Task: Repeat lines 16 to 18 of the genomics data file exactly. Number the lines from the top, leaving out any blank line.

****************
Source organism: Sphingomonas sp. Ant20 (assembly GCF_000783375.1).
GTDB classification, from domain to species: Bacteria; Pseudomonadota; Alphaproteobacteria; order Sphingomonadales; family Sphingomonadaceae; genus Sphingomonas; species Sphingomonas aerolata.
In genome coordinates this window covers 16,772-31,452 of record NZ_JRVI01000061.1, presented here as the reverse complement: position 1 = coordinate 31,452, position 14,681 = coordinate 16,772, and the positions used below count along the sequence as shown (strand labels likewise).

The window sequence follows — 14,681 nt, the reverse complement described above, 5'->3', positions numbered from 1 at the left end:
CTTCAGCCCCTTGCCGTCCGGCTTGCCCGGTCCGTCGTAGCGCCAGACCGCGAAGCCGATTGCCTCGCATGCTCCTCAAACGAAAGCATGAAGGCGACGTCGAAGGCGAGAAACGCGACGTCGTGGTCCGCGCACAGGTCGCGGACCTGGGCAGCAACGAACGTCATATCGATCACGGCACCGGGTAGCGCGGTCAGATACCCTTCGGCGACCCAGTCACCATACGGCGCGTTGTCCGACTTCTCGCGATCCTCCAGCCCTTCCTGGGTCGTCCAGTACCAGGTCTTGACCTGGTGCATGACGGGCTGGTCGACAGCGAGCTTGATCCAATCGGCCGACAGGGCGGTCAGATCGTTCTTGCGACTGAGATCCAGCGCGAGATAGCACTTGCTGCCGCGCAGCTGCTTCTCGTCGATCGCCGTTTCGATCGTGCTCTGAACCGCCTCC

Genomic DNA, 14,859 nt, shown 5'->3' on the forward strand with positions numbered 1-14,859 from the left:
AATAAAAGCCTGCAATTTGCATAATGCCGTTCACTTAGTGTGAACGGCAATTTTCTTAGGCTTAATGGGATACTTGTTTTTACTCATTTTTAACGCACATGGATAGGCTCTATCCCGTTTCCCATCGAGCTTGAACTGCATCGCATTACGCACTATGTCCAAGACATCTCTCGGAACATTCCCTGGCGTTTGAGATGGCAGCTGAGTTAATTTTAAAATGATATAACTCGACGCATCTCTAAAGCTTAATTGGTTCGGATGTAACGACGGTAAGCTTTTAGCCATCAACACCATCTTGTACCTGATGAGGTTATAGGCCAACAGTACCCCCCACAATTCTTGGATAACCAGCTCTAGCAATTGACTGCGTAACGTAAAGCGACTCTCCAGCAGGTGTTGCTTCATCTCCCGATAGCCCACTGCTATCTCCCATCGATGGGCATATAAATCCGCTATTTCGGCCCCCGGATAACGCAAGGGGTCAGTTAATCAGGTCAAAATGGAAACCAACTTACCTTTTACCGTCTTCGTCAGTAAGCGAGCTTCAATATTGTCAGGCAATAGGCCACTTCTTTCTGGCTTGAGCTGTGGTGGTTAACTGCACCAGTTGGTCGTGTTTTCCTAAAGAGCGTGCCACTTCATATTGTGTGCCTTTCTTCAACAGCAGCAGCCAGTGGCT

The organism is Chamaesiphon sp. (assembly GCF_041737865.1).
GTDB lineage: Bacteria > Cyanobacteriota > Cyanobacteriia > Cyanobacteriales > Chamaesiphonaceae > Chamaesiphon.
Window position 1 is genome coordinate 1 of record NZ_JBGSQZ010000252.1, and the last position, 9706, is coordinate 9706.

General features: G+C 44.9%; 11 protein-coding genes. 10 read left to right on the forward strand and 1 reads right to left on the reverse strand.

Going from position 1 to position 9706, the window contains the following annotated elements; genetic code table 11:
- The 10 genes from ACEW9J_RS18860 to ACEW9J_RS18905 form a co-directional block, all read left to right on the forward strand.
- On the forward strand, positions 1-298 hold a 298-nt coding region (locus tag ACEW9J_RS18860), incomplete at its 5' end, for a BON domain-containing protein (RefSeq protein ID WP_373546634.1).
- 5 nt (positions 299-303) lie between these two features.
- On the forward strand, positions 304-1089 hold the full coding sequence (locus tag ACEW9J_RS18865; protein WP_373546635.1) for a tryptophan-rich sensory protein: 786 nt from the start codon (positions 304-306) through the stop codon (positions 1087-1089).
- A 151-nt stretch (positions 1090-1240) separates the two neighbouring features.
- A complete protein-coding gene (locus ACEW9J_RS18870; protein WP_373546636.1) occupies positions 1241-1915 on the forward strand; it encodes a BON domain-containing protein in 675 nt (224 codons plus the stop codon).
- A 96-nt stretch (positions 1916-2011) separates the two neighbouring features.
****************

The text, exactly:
- On the forward strand, positions 304-1089 hold the full coding sequence (locus tag ACEW9J_RS18865; protein WP_373546635.1) for a tryptophan-rich sensory protein: 786 nt from the start codon (positions 304-306) through the stop codon (positions 1087-1089).
- A 151-nt stretch (positions 1090-1240) separates the two neighbouring features.
- A complete protein-coding gene (locus ACEW9J_RS18870; protein WP_373546636.1) occupies positions 1241-1915 on the forward strand; it encodes a BON domain-containing protein in 675 nt (224 codons plus the stop codon).